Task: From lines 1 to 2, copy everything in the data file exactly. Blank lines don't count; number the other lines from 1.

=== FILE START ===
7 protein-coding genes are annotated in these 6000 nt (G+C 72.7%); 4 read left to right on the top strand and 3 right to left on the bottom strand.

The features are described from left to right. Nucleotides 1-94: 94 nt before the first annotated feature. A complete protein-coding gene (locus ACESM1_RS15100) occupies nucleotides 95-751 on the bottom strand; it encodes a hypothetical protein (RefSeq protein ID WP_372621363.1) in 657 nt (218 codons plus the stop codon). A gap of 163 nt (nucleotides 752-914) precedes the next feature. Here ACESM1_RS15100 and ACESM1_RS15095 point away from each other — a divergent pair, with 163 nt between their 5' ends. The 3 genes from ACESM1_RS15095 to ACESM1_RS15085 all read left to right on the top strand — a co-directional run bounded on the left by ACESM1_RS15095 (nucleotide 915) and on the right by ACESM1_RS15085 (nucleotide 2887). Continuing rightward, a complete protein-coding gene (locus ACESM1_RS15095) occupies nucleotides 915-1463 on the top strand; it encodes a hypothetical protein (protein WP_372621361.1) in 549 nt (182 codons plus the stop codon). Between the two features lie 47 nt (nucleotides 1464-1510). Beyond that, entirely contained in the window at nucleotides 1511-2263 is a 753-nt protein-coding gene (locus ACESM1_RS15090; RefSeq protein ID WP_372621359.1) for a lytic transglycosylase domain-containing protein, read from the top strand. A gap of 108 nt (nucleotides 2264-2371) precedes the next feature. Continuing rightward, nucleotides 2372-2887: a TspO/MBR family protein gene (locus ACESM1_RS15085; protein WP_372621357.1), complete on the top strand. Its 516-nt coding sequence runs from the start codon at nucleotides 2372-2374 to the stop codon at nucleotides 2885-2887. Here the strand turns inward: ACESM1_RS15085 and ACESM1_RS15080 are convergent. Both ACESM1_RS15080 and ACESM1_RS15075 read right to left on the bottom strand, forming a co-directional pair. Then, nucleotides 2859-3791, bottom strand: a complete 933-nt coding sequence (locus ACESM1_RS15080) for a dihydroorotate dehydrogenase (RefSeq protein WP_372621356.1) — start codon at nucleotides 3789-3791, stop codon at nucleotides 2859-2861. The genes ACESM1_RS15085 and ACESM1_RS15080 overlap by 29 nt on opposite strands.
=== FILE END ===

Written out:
7 protein-coding genes are annotated in these 6000 nt (G+C 72.7%); 4 read left to right on the top strand and 3 right to left on the bottom strand.

The features are described from left to right. Nucleotides 1-94: 94 nt before the first annotated feature. A complete protein-coding gene (locus ACESM1_RS15100) occupies nucleotides 95-751 on the bottom strand; it encodes a hypothetical protein (RefSeq protein ID WP_372621363.1) in 657 nt (218 codons plus the stop codon). A gap of 163 nt (nucleotides 752-914) precedes the next feature. Here ACESM1_RS15100 and ACESM1_RS15095 point away from each other — a divergent pair, with 163 nt between their 5' ends. The 3 genes from ACESM1_RS15095 to ACESM1_RS15085 all read left to right on the top strand — a co-directional run bounded on the left by ACESM1_RS15095 (nucleotide 915) and on the right by ACESM1_RS15085 (nucleotide 2887). Continuing rightward, a complete protein-coding gene (locus ACESM1_RS15095) occupies nucleotides 915-1463 on the top strand; it encodes a hypothetical protein (protein WP_372621361.1) in 549 nt (182 codons plus the stop codon). Between the two features lie 47 nt (nucleotides 1464-1510). Beyond that, entirely contained in the window at nucleotides 1511-2263 is a 753-nt protein-coding gene (locus ACESM1_RS15090; RefSeq protein ID WP_372621359.1) for a lytic transglycosylase domain-containing protein, read from the top strand. A gap of 108 nt (nucleotides 2264-2371) precedes the next feature. Continuing rightward, nucleotides 2372-2887: a TspO/MBR family protein gene (locus ACESM1_RS15085; protein WP_372621357.1), complete on the top strand. Its 516-nt coding sequence runs from the start codon at nucleotides 2372-2374 to the stop codon at nucleotides 2885-2887. Here the strand turns inward: ACESM1_RS15085 and ACESM1_RS15080 are convergent. Both ACESM1_RS15080 and ACESM1_RS15075 read right to left on the bottom strand, forming a co-directional pair. Then, nucleotides 2859-3791, bottom strand: a complete 933-nt coding sequence (locus ACESM1_RS15080) for a dihydroorotate dehydrogenase (RefSeq protein WP_372621356.1) — start codon at nucleotides 3789-3791, stop codon at nucleotides 2859-2861. The genes ACESM1_RS15085 and ACESM1_RS15080 overlap by 29 nt on opposite strands.